It may further be noticed that under Rule 6 of Rules 2020, there is a clear mandate that age limit prescribed in no case can be relaxed subject to the relaxations which have been enumerated for various categories. So far as the candidates who appear in the general category and have crossed the age of 32 years, no discretion is left with the authority to grant any relaxation in upper age limit prescribed for the candidates appeared in the instant Examination 2020.

No change in syllabus and additional time to prepare

The syllabus of the preliminary examination has not changed since 2015 and after the Rules 2020 were notified, the notice for the Examination 2020 was published on 12th February 2020 and the scheduled date of the examination was fixed on 31st May, 2020 but because of the unprecedented situation of Covid¬19 pandemic, the Commission took a policy decision to defer the examination and in the changed situation, after there was a relaxation in the lockdown, ultimately on 5th June, 2020 took a decision to hold the examination on 4th October 2020 and, therefore, instead of three   months, the candidates got additional five months (i.e. eight months) to which one ordinarily can  prepare for appearing in  the examination  in terms of the scheme of Rules 2020.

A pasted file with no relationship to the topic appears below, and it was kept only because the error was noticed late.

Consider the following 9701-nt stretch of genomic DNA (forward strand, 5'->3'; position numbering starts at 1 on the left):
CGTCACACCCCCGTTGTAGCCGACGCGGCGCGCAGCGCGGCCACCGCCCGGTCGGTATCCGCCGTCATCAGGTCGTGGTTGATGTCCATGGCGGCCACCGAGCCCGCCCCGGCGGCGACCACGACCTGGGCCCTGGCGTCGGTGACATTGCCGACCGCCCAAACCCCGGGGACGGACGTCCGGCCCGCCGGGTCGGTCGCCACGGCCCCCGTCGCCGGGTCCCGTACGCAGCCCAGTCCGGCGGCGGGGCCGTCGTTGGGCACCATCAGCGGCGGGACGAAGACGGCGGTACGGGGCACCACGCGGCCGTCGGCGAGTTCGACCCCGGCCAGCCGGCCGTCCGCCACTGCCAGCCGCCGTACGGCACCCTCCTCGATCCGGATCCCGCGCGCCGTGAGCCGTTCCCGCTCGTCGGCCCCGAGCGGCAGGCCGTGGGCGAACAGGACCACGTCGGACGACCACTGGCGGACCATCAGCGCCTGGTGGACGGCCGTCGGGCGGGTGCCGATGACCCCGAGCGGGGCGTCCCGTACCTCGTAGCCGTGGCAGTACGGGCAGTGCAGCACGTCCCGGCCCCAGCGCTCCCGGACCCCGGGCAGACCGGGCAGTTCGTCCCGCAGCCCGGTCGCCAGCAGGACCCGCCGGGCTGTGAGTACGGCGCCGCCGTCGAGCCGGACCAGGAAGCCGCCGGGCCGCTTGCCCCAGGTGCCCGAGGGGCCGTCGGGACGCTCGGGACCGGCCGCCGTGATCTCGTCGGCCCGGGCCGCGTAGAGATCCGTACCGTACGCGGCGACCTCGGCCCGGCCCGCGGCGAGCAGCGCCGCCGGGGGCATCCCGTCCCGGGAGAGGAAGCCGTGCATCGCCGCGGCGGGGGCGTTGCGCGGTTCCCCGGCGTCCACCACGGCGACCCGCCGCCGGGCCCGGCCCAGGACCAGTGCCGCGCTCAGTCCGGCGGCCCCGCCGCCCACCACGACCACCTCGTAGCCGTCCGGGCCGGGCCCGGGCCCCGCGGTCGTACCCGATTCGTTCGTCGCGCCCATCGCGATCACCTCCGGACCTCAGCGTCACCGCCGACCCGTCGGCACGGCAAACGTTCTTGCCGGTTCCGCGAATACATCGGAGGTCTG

Already a “second chance” given to candidates

Under the scheme of Rules 2020, mere filling up of the form is not sufficient to avail an attempt.  If someone appeared in either of the paper of the preliminary examination, that was considered to be an attempt availed by the candidate and, in the given situation, after the application form was filled, the candidates who wanted to withdraw their application form at the later stage because of the Covid-19 pandemic, the commission took a policy decision to open the window for the second time, which in the ordinary course is not available under the scheme of rules, for the candidates who intended to withdraw their application from 1st August, 2020 to 8th August, 2020.

“Since the   examination was scheduled for 4th October, 2020 only those candidates were left who were mentally prepared to appear and willing to avail an opportunity of appearing in the Examination 2020 and after appearing in the examination, when they could not qualify, it has given a way to the present litigation on the specious ground of Covid-19 pandemic that they were unable to effectively participate in the process of selection which has been initiated by the Commission in holding preliminary examination on 4th October, 2020.”

No special case of petitioners than those who have appeared in various examinations in the year 2020

A  large number of candidates appeared in the various examinations in the year 2020 during COVID-19 pandemic and everyone must have faced some constraints/impediments/inconvenience in one way or the other,